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Gasp, Giggle, Think, and Learn- Ten Best Books For Teaching Children Manners
By Sandra Dutton
There are hundreds of how-to's on the web for teaching manners - most of them lists of do's and don/ts. But we all know that lists are rarely the best way to teach anything. It's through discussion and participation, storytelling and play, identification and example, that we learn. And what better way to stimulate this involvement than with books. A preschooler or elementary school child seated with a parent can be entertained by characters that make him gasp, giggle, think, and learn. Following are ten books that parents can use with their children, beginning with books aimed at preschoolers, ending with those for ages 7 and up.
"Excuse Me! A Little Book of Manners," by Karen Katz, is a great book for toddlers. Six questions are arranged on double-page spreads with lift-up flaps, beginning with, “Mommy says, ‘Do you want peas for breakfast?’ What do you say?” Lift the flap and find the answer. Illustrations are clean and bright and a child is sure to want to hear this book over and over.
Jane Yolen’s "How Do Dinosaurs Say Goodnight?" illustrated by Mark Teague, features dinosaurs who do not want to go to bed: “Does he slam his tail and pout? Does he throw his teddy bear all about?” Human parents, dwarfed by each boldly painted dinosaur, bide their time until the story turns, and we learn that dinosaurs “give a big kiss. . . .[then] turn out the light. They tuck in their tails. They whisper good night.” Children are sure to appreciate this lesson in cooperation.
An old favorite, with its childlike drawings and lessons on getting along with others, is "Manners Can Be Fun" by Munro Leaf. Table manners, sharing, and cleaning up are covered; then we meet the Whiny, the Noisie, the Me First, the Bragger, the Sulker, the Bathroom Wrecker, and many other undesirables. Leaf’s aim is always clear: this is what you don’t want to be.
"The Thingumajig Book of Manners" by Irene and Dick Keller features the gross behavior of a group of hairy elves: “Thingumajigs eat toads and snails and pick their teeth with their fingernails.” Children will laugh at the big-nosed creatures who mumble and grunt, kick, bite, sulk, and slam doors. The rules for proper behavior are placed on a little banner at the bottom of each double-page spread.
Like the Thingumajigs, Gelette Burgess’ little round-headed creatures in "Goops and How to Be Them" present the wrong way to behave. Goops slide down bannisters, lick their fingers, talk while eating, and gobble sweets. Though published in 1900, the poems still apply, and the art-deco illustrations, which circle the text, will delight a child and perhaps inspire her to create her own set of Goops.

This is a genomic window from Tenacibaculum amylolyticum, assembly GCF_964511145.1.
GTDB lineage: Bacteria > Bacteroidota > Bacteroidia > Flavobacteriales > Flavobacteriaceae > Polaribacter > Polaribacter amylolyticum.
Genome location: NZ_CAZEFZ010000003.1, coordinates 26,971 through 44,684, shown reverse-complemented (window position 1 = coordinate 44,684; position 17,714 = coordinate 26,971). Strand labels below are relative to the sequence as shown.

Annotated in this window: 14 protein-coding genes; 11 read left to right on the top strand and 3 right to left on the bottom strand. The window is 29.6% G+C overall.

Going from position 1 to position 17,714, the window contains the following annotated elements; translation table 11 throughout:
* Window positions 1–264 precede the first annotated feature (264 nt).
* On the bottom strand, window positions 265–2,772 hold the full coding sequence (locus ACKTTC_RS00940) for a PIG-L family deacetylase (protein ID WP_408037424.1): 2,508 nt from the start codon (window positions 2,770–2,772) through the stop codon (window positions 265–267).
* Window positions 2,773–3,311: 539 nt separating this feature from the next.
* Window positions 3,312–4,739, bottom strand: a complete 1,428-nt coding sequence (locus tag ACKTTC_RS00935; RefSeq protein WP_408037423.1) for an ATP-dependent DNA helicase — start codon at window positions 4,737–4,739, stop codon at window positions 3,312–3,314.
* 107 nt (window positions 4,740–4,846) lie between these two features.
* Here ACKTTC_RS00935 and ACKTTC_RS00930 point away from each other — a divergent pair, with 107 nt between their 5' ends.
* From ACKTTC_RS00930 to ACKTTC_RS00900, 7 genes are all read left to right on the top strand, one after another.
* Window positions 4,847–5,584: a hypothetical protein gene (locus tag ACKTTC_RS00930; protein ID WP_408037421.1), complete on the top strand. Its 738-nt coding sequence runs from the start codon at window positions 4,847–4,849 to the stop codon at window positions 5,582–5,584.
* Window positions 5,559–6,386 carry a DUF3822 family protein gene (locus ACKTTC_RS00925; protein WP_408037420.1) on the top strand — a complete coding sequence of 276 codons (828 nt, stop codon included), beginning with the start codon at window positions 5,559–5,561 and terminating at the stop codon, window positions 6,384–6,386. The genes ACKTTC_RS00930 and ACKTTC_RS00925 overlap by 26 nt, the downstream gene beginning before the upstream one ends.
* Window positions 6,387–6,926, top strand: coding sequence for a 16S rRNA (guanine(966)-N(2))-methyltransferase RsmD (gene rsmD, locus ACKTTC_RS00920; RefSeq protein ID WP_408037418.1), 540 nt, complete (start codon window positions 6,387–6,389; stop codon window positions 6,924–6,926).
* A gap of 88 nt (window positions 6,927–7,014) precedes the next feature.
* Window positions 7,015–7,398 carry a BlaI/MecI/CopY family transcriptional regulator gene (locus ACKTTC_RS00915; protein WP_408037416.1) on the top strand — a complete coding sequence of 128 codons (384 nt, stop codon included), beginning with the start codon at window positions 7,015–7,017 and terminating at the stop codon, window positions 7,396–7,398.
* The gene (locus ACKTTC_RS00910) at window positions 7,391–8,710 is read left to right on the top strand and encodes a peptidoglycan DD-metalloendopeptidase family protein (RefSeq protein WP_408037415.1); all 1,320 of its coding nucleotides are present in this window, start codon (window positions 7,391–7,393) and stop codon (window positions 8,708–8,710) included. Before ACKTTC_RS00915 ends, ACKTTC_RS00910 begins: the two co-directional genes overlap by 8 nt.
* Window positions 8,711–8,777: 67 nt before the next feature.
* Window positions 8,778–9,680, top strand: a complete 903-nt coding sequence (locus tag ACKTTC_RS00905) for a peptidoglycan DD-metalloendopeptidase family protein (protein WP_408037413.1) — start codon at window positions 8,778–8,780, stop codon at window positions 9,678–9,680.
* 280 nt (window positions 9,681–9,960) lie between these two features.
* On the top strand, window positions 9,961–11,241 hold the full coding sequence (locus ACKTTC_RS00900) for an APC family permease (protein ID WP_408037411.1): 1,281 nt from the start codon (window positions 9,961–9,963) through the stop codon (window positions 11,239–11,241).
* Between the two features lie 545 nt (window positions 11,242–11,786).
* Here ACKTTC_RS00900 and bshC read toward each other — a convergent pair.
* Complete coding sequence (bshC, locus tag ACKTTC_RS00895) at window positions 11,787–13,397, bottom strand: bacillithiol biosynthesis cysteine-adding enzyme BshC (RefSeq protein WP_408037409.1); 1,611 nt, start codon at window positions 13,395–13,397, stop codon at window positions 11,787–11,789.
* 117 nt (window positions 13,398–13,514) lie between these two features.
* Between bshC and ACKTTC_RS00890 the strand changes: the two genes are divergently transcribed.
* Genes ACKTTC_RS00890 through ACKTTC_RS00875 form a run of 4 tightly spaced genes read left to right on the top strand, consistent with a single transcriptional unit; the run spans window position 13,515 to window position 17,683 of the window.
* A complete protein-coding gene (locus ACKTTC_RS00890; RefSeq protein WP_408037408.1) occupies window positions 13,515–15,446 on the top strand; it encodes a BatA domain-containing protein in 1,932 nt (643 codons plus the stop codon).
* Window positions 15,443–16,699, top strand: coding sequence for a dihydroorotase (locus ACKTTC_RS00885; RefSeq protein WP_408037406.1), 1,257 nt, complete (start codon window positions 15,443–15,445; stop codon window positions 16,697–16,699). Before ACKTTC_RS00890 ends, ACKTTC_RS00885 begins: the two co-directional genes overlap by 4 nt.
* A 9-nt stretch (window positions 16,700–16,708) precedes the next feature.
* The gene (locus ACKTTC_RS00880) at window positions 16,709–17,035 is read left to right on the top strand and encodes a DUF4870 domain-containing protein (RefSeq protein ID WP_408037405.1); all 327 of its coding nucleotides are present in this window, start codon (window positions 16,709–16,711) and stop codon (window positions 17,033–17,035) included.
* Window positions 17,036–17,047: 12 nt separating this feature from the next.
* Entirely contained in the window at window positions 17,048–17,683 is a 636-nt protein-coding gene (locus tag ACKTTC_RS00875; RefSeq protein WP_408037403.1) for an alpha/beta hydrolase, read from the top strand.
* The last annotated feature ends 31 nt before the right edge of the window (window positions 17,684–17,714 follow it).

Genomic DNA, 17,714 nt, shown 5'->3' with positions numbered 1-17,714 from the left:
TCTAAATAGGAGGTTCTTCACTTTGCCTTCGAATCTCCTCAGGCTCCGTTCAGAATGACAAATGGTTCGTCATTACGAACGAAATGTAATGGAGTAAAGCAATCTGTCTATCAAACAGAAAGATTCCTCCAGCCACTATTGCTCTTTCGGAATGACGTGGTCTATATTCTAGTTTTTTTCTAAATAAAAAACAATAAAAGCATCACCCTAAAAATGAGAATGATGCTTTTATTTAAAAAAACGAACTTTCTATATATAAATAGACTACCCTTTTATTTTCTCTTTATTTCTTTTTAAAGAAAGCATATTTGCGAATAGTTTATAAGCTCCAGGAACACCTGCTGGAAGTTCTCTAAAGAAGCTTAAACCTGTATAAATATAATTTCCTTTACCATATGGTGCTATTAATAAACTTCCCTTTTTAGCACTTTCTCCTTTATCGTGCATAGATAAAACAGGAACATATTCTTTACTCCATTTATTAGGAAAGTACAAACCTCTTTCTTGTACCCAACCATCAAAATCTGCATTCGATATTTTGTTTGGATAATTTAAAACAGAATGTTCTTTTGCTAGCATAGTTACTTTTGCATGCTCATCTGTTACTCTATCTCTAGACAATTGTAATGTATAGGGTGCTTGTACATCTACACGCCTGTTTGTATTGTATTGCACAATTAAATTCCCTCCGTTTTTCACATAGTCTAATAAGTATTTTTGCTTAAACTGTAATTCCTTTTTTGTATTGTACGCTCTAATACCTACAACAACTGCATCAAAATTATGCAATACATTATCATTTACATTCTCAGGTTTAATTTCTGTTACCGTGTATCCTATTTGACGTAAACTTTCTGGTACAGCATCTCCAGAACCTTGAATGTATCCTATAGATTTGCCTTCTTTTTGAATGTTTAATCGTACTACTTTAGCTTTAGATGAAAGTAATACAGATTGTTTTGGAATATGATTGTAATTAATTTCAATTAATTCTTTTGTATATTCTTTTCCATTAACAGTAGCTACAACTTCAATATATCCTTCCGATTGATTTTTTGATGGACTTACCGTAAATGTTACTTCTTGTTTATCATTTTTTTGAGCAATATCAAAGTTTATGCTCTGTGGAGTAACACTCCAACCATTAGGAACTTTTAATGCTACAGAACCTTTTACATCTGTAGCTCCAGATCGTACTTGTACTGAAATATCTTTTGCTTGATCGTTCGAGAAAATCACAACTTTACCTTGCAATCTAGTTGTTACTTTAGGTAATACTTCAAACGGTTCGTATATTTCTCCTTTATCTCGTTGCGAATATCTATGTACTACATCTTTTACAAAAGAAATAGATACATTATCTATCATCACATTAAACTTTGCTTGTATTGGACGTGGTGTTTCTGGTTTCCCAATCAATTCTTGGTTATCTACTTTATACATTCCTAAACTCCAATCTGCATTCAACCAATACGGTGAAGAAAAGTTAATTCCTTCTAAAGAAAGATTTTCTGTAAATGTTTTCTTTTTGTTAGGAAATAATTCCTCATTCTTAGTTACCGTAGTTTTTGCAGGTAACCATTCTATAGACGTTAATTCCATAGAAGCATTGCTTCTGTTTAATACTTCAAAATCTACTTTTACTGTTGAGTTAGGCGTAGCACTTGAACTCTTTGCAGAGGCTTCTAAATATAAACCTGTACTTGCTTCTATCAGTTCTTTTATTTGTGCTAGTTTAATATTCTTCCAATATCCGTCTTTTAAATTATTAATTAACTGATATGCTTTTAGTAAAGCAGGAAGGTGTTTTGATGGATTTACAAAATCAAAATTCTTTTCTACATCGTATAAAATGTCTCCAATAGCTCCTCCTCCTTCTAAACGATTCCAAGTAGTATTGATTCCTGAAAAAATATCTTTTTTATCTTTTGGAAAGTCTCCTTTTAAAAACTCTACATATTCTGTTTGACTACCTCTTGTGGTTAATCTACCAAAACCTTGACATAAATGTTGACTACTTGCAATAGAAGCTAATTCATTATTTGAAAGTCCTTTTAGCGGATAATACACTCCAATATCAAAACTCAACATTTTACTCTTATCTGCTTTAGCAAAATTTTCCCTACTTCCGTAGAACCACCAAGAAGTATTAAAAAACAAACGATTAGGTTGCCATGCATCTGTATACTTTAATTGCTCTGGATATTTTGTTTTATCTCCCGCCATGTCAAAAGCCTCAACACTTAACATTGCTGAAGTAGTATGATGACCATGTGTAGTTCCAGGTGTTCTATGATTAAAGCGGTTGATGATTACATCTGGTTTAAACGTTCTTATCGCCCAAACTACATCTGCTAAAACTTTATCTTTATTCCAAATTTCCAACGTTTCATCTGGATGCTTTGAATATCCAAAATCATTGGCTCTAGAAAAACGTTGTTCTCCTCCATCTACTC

In "What do You say, Dear?" by Sesyle Joslin and Maurice Sendak, the reader is shown a child in a humorous but unlikely situation and must guess what the child’s response will be. For example, “You have gone downtown to do some shopping. You are walking backwards, because sometimes you like to, and you bump into a crocodile. What do you say, dear?” [Turn page]. “Excuse me.” It’s understatement at its most hilarious.
"Scallywags," by David Melling, features a family of wolves who are disheveled, boisterous, undependable, and, most unforgivably—late for a group photograph. Deciding to mend their ways, they eavesdrop on the other animals to learn good manners, but at the next dinner, where they are impeccably behaved, they ask the pig to stop slurping his soup and the goose to stop honking with his mouth full. The wolves, with names such as Hairball, Earwax, Brooz, and Scribble, are wonderfully characterized. This story is sure to inspire discussions on just how far one should go with “correctness.”
7 & Up
Older children will enjoy "Lady Lupin’s Book of Etiquette" by Babette Cole. Like Scallywags it features wolves, but in this case they’re Lady Lupin’s privileged pups: “Try not to show off at parties,” advises Lady Lupin, in her tiara. And “Remember to open doors for older dogs.” It’s at once silly and sophisticated, with a table setting that features bones as the main dish, and Lady Lupin reminding her pups, “Never bark with your mouth full.”
An innovative format for teaching manners is "Everyday Graces" by Karen Santorum. Poems, stories, and excerpts from literature are gathered together under 13 themes; selections include Hans Christian Andersen’s “The Ugly Duckling,” Chapter One from Mark Twain’s Huckleberry Finn, and Jack Prelutsky’s “Why Do I Have to Clean My Room?” Each selection is followed by a short discussion of themes pertinent to that text.
Also innovative is my own "Dear Miss Perfect: A Beast’s Guide to Proper Behavior." Animals (or “beasts”) write in with their problems. A sloth, for example, wonders if she should write a thank you note. A parrot wonders if he might eavesdrop to learn new words. More unusual problems include a porcupine who would like to find a dancing partner and a Komodo dragon who wants to know how she can avoid being eaten by her parents. A child will enjoy guessing Miss Perfect’s response and realize that manners are largely a matter of common sense and following the golden rule.
Read about manners with your child. It’s a wonderful way to open discussion.
Sandra Dutton, Ph.D., is the author of five children's books, including the most recently published "Dear Miss Perfect: A Beast's Guide to Proper Behavior," Spring 2007, Houghton Mifflin. "Dear Miss Perfect" received a starred review from Kirkus. Dutton has taught both English and art for kindergarten through college and has reviewed books for "The New York Times." http://www.DearMissPerfect.com
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